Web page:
11.        This brings me to my second point: we need a sustained and ambitious global response to address climate change.


12.        The effects of climate change are deeply felt at a local level, but the solution will depend on a collective response at a global level.


13.        For a small island city-state like Singapore, climate change remains a clear and present danger. Recent extreme weather events are stark reminders that we do not have time to lose. The IPCC’s (Intergovernmental Panel on Climate Change) recent landmark report has concluded that global temperatures are likely to rise above 1.5 degrees Celsius within the next two decades, and we are likely to see more intense rainfall, flooding, droughts, the loss of sea ice, and rising sea levels.


14.        The fight against climate change will be a stark litmus test of our ability to manage the global commons through multilateral action. No country acting alone can move the needle. But if we work together, we can make a substantial impact. If we fail, the consequences will be calamitous for every country and for all humanity.


15.        Singapore has always been a strong advocate of the Paris Agreement from the very beginning. Last year, even while battling the pandemic, we submitted our enhanced 2030 Nationally Determined Contributions to the Paris Agreement and our Long-Term Low-Emissions Development Strategy for 2050 and beyond.


16.       This year, we unveiled the Singapore Green Plan 2030, which outlines a whole-of-nation approach to sustainable development, and charts ambitious, concrete targets over the next 10 years. Amongst others, we will plant one million more trees on our tiny island, we will quadruple solar energy deployments, and we will reduce the waste sent to landfills.


17.        We are also committed to working with our partners in new areas such as green finance and clean energy solutions, and we look forward to substantive outcomes at the upcoming UN Climate Change Conference (COP26) in Glasgow.


18.        The third global commons in urgent need of multilateral action are our oceans.


19.        The oceans sustain our global ecosystem; they are a repository of biodiversity and a buffer for climate change. They are also a critical artery for trade, and a source of jobs and livelihood for billions of people.


20.        As a tiny island state at the confluence of key global shipping routes, heavily dependent on maritime trade, Singapore therefore is an ardent advocate of the UN Convention on the Law of the Sea – UNCLOS for short.


21.        UNCLOS is the foundation for a rules-based governance of the oceans in all aspects. It sets the rules for maritime entitlements and provides the overarching framework for the peaceful resolution of maritime disputes. It is fundamental for maintaining open trade routes and sea lines of communication.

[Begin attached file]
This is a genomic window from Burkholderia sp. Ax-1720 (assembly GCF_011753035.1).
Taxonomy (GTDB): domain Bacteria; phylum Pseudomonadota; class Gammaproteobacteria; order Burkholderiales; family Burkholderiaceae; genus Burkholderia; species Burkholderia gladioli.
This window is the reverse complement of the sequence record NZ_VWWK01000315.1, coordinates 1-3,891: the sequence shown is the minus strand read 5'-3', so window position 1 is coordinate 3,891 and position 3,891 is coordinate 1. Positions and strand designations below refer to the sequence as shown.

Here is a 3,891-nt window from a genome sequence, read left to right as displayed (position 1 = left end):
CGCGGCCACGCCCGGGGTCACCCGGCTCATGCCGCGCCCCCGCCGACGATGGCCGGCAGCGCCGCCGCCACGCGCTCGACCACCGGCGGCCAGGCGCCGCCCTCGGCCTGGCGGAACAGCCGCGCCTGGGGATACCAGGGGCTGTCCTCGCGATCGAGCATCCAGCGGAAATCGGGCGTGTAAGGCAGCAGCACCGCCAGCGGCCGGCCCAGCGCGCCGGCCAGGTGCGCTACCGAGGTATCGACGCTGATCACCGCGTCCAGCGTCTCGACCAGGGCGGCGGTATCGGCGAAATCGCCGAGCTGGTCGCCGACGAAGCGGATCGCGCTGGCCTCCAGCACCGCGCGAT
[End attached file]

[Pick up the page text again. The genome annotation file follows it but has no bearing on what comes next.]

22.        The 40thanniversary of the adoption of UNCLOS next year is an opportunity for us to reaffirm our commitment to UNCLOS as the primary legal instrument for oceans governance, and we need to do more to ensure its effective implementation. 


23.        Singapore also firmly believes in the importance of conserving and ensuring the sustainability of our marine environment. We look forward to the fourth session of the BBNJ (Marine Biodiversity of Areas Beyond National Jurisdiction) Intergovernmental Conference next year, and to the second UN Ocean Conference to be co-hosted by Kenya and Portugal next year.


24.        The fourth area for urgent multilateral action relates to the digital revolution and its impact on sustainable development.


25.        The digital revolution was well underway before COVID-19 erupted. But the pandemic has accelerated the pace and the scale of this ongoing revolution.


26.        Digital technologies have empowered millions of people. But the gulf of opportunities between the digital haves and the digital have-nots has actually widened. Today, 3.8 billion people remain digitally disconnected.   


27.        And this digital divide has prevented access to education, to healthcare, and to many other essential services for millions of people around the world. 


28.        Digital transformation is not just about new technologies or new hardware. Fundamentally, it must be about improving lives and empowering people, and especially the poorest and the most vulnerable. It is about strengthening the resilience of our societies and economies. In a nutshell, digital transformation should be about sustainable development.


29.        To put it differently, if we do not close the digital divide, we will not achieve the Sustainable Development Goals. This is why digitalisation poses a global challenge and it requires a concerted global response.  


30.        There are many questions related to this transformation.  How can we provide fair and secure access to digital data, so that the data is not monopolised by a few, and leaving the vast majority digitally disenfranchised? How can we encourage a freer flow of data across the world, to promote innovation and inclusive sustainable development? Can we find ways to address the pandemic of misinformation, which sometimes, arguably, has been worse than the pandemic itself?